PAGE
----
The bedroom poems of the 18th century was a new piece of literature introduced to me. I like how these poems were so detailed and made you cringe from the sights that were being portrayed. Both Behn and Rochester were two extremely strong poets who use sexual encounters to display gender and power roles among both men and women in the 18th century. In this close reading I will use “The Disappointment” by Behn and “The Imperfect Enjoyment” by Rochester to analyze the ideal of power. “The Disappointment” by Behn shares a woman’s first sexual experience.
In this experience it clearly shows that Lysander overpowers Cloris with his physical strengths and seduction, which leaves Cloris with mix feelings about proceeding on with him. Her sense of wanting to stay a virgin intertwines with her love for Lysander and for the promise of pleasure. Starting from line 45, “His darling hand that altar seized. ” Lysander is already portrayed as forceful. In line 77 it says, “Himself he threw” and this line suggest that he is really seductive when trying to persuade Cloris to receive him.
This is again showed in line 34, “kissing her mouth, her neck, her hair” as a way to overwhelm her by giving her attention. This shows Lysander’s power over Cloris and makes it seem like she really has no other choice in the matter, but to submit to him. In addition, line 14 says, “Permits his force, yet gently strove” as a way to say that Cloris’s wants him, but then again she does not. She is reluctant about her feelings towards him. This reluctance comes from the idea of her chastity, remaining a virgin until marriage. We do see in this poem that Cloris really does love Lysander.
In line 29-30, “Or take this life, whose chiefest part | gave you with the conquest of my heart. ” The use of the word “conquest” shows Lysander power because you could say that conquest here is meant as force. Nevertheless, Cloris loses herself in the attentions of Lysander and fully yields to him. In line 55 she says, “Half dead and breathless lay” meaning she submitted to him. Cloris had the opportunity to stop him, but instead she lies still as if she is defeated, suggesting that her submission was not really her choice.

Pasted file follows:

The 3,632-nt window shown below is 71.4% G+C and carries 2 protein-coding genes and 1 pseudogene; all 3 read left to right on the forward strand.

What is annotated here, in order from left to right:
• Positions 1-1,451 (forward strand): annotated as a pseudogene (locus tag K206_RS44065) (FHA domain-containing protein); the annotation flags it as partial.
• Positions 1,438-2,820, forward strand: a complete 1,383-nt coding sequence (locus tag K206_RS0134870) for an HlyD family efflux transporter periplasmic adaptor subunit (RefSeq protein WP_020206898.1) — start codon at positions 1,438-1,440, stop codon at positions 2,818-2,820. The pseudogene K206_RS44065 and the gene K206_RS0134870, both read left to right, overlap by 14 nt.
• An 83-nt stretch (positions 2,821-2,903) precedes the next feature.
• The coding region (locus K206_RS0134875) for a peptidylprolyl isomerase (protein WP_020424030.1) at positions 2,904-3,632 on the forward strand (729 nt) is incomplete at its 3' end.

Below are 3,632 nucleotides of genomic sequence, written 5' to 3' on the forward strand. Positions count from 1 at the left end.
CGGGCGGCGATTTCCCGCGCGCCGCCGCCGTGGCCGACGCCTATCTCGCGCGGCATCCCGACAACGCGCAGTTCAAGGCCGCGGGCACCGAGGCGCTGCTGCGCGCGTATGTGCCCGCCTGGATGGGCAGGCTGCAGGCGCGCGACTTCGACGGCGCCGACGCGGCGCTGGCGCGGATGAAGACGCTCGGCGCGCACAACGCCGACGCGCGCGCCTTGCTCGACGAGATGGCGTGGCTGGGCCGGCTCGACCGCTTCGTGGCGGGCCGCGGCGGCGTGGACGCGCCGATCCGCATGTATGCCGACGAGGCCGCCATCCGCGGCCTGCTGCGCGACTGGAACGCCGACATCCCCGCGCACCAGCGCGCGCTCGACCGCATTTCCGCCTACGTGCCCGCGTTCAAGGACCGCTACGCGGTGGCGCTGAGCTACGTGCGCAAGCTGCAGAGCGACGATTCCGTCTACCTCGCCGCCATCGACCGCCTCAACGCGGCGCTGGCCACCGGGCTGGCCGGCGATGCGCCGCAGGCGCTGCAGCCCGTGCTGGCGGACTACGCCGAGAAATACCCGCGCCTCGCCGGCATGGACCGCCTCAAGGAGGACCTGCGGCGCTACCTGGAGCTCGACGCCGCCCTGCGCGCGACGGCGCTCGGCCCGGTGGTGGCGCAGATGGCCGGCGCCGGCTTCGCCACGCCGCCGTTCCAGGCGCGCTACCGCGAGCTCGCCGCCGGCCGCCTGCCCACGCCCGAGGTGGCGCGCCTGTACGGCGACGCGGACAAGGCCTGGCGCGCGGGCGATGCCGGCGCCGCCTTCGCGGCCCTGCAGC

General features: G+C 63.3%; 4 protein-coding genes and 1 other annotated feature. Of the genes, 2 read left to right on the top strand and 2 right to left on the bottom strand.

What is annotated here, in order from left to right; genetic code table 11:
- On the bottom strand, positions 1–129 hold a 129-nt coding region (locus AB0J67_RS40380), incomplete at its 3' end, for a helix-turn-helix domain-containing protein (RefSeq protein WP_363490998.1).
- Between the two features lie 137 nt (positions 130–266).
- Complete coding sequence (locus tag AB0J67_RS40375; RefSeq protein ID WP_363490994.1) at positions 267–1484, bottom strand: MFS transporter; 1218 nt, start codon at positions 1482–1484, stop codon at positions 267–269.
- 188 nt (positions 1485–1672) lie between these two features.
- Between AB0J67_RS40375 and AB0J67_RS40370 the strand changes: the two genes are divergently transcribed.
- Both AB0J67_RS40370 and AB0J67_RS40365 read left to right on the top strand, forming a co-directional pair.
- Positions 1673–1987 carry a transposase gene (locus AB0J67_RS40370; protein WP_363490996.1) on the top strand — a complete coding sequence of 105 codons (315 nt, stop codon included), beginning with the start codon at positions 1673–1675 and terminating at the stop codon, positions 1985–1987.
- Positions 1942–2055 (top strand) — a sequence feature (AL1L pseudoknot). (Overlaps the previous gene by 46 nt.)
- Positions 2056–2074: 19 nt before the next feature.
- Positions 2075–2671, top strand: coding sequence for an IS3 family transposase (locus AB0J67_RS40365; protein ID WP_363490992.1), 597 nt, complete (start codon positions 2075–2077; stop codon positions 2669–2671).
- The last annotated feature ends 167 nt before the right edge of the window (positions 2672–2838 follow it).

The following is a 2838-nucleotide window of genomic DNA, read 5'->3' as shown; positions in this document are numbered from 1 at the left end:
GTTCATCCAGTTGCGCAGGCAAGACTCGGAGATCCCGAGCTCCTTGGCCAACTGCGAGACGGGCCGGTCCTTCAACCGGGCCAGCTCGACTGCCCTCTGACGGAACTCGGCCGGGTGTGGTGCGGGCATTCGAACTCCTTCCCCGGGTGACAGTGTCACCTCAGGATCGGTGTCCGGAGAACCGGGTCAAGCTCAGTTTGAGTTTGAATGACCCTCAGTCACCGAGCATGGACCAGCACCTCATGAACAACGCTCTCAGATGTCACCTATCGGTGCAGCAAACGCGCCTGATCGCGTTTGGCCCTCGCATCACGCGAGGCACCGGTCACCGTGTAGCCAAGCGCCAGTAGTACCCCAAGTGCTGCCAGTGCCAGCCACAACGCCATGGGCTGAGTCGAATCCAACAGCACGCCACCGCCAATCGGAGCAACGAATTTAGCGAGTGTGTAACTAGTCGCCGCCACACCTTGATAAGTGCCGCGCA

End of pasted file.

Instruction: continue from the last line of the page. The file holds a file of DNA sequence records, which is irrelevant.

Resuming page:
Unlike Behn’s poem, “The Imperfect Enjoyment” portrays a man and his inabilities to please a woman who he has feeling for. We can see this early off in the poem when he starts describing their sexual interactions, only to find out that he is not really pleasing her. Because of this, the woman seems to have the upper hand over him and would therefore be the one who has the power. In line 15, he says, “Melt into sperm, and spend at every pore, a touch from any part of her had done ‘t. ”
This line shows the man’s inabilities to stay erect. Line 21 she says, “When, with thousand kisses wandering o’er, my panting bosom, ‘is there then no more’. Here it says that the woman tries to kiss and touch the man in an attempt to help him become erect again, but it simply does not work and he becomes mad because he can’t please her. It O seems reasonable to say that since she can’t make him become erect again and since he can’t become erect on his own for her then that means that neither of them has power. We also know from this poem that his past experiences has been with whores who he really does not care about and now is confused when he’s with someone he actually likes. Line 59 says, “Breaks every stew, does each small whore invade.
This lines shows how mad the man is and who he blames for him not being able to stay erect. He blames the whores who he has been with. The word “invade” implies that the whores took something away from him each time he had sex with them, that would otherwise still be intact for the woman he loves. He seems to analyze himself sexually throughout the poem. Making it clear, that he is upset because he’s with a woman who he actually likes and realizes that his past has messed up his encounter with her. He is powerless and upset by his poor judgement and performance.
The ideal of power is portrayed in both poems. However it is more clearly shown in Behn’s poem by unambiguously placing the blame on the man and making it seem like she had no choice anyway. In Rochester poem, you can argue that the woman has the power over the man because he has low selfesteem due to not being able to stay erect. Or you can equally say that neither of them has power because she doesn’t have the power to make him erect and he doesn’t have power because he can’t become erect on his own. Power in Rochester’s poem can go either ways or no way at all.